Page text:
1. Classical physics doesn’t work when particles get small enough. So we have quantum mechanics, which can predict the probable behaviour of very small particles, but completely fails to describe why they act in the way they do. One famous attempt at a partial explanation is the Copenhagen Interpretation. This mathematical model suggests that a quantum particle exists in all possible states, but only until it is observed. At that point the probability “waveform” collapses into a specific but unpredictable value. Erwin Schrödinger wanted to prove that the model was ridiculous, and could never describe physical reality. He imagined the decay of a radioactive particle indirectly killing a cat, in a sealed box. With no one to observe the decay, it cannot assume any possible states – it cannot happen or not happen. The cat is both alive and dead. Einstein admired Schrödinger’s loyalty to “the assumption of reality.”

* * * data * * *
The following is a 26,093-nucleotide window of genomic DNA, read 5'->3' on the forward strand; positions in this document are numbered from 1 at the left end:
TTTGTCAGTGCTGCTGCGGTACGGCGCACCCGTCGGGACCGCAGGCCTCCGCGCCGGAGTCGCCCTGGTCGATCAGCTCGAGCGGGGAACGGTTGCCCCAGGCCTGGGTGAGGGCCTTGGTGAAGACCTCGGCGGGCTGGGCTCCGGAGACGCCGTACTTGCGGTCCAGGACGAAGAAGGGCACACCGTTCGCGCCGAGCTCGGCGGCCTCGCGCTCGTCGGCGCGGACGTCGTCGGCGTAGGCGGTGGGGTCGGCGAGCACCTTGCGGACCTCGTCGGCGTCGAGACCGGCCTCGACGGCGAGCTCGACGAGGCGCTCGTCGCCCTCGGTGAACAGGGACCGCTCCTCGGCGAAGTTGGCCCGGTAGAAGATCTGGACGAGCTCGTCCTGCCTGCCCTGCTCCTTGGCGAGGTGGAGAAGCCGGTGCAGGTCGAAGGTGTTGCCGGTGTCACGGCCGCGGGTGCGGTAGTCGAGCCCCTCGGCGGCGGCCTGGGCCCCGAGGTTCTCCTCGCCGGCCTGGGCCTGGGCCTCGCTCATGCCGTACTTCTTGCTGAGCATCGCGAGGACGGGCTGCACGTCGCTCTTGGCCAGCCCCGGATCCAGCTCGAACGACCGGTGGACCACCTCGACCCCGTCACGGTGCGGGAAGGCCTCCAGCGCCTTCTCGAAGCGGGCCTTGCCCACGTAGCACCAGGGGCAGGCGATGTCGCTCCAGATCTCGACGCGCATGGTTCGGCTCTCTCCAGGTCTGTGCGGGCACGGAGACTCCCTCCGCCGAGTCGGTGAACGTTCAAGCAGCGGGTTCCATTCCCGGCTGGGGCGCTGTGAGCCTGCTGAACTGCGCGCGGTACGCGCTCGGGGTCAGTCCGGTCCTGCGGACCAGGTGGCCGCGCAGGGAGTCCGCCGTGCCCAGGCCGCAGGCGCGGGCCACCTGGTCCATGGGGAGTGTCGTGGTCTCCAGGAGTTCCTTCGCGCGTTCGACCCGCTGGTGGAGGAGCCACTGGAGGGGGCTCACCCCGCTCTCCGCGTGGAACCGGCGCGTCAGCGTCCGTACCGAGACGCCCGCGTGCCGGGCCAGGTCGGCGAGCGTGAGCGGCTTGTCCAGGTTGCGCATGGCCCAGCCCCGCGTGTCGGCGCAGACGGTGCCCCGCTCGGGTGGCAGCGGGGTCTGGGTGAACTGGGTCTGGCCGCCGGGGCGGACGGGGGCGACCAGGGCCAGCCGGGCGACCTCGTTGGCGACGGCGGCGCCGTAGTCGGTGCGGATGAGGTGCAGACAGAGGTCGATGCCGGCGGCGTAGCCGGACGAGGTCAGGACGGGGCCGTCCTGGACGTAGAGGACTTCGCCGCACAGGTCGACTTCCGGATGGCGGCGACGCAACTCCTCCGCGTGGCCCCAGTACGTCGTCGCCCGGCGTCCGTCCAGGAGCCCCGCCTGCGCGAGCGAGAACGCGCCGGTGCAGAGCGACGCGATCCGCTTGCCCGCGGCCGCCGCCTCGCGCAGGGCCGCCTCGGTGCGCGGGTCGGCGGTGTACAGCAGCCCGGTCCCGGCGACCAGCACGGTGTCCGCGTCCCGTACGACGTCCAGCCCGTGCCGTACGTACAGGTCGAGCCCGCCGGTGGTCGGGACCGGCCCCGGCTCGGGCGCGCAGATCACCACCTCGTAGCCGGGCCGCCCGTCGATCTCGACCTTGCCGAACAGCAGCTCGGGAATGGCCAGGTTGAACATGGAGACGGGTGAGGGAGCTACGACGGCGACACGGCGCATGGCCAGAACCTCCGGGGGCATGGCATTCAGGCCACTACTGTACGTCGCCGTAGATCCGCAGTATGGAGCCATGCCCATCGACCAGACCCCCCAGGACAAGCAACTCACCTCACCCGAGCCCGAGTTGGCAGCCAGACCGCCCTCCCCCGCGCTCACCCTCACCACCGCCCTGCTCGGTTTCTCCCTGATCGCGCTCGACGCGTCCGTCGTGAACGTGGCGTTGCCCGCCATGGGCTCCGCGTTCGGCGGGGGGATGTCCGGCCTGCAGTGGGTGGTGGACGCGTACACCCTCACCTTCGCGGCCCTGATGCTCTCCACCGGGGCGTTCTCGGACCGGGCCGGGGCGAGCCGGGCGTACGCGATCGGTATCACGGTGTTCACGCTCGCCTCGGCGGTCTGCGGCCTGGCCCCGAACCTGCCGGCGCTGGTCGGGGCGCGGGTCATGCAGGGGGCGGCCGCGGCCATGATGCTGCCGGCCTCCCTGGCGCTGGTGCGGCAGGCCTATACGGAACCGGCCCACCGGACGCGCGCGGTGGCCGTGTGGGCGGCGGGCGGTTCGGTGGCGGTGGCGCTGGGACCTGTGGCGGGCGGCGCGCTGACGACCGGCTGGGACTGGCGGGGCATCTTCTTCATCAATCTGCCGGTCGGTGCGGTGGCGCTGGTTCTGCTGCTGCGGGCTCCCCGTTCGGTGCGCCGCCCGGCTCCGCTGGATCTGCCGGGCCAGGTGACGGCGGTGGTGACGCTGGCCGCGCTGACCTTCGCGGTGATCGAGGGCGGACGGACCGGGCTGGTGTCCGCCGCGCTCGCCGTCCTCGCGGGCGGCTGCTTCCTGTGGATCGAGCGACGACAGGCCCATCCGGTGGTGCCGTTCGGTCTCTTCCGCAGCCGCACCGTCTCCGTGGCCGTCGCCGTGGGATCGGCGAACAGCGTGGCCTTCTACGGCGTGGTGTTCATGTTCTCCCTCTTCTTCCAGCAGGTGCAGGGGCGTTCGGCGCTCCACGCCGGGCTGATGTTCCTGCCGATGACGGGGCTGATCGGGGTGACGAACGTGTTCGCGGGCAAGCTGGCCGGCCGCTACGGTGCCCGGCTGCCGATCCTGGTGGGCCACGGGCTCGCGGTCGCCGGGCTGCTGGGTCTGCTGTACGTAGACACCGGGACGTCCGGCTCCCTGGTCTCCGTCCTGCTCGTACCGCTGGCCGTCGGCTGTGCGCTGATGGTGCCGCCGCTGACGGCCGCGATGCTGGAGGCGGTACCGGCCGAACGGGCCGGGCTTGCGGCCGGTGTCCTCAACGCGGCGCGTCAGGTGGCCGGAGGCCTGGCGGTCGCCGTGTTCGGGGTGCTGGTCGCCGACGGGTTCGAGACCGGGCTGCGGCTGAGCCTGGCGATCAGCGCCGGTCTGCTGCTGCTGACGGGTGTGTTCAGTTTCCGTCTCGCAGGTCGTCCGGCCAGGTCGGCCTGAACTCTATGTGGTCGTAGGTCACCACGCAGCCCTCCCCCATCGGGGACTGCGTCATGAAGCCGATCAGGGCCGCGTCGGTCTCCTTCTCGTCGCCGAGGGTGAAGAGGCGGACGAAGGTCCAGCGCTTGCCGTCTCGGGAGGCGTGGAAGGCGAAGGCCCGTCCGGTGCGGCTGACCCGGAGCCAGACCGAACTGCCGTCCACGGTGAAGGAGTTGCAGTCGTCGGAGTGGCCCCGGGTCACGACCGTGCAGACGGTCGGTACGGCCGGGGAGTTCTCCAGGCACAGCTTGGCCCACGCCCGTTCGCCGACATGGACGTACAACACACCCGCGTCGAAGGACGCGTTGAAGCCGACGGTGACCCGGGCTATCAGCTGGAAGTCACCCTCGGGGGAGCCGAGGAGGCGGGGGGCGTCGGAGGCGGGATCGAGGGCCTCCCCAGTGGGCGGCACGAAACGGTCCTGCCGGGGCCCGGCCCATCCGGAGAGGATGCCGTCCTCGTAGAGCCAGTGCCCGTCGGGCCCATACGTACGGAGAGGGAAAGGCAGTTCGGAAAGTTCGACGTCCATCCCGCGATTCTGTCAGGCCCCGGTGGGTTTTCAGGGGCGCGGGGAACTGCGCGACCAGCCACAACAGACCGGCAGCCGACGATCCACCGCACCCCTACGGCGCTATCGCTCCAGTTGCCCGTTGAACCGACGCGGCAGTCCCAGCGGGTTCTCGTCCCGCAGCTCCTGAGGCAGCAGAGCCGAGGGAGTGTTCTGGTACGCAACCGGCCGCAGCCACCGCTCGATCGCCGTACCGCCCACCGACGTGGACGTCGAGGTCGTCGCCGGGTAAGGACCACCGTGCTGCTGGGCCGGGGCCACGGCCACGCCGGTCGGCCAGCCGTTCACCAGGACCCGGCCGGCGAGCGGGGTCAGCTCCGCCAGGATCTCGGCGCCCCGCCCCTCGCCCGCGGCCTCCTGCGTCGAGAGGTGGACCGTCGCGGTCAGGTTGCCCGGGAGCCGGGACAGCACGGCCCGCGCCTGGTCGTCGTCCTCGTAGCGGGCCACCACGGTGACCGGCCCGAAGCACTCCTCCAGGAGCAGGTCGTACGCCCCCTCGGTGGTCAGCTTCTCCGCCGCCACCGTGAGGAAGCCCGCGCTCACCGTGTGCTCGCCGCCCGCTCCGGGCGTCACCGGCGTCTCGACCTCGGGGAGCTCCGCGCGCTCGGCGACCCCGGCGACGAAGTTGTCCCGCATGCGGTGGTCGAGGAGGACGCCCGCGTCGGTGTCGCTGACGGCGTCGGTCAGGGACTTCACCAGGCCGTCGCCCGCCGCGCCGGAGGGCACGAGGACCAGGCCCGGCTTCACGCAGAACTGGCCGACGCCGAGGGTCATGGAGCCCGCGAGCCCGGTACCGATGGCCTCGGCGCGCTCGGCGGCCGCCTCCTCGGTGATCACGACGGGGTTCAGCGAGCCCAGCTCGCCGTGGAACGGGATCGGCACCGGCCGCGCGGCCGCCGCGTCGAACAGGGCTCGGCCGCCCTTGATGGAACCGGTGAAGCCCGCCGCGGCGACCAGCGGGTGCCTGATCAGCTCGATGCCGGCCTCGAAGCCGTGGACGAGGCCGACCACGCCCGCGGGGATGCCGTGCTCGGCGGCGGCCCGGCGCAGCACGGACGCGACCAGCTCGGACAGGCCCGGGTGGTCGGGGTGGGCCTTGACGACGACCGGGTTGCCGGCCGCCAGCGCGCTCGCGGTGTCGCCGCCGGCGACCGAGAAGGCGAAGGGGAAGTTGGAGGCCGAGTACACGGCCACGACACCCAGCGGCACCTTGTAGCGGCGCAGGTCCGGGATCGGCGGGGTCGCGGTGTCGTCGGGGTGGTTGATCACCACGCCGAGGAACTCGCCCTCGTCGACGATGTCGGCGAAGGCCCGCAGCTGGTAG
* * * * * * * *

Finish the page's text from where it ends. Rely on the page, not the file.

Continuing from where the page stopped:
2. If you can read this, then you are alive. Interpreted correctly, the voids account for half of the reading experience. Why not use this time to contemplate the inevitability of death?
Helen lives in the UK, where she works in science media and wastes too much time online. She has a degree in the history of science.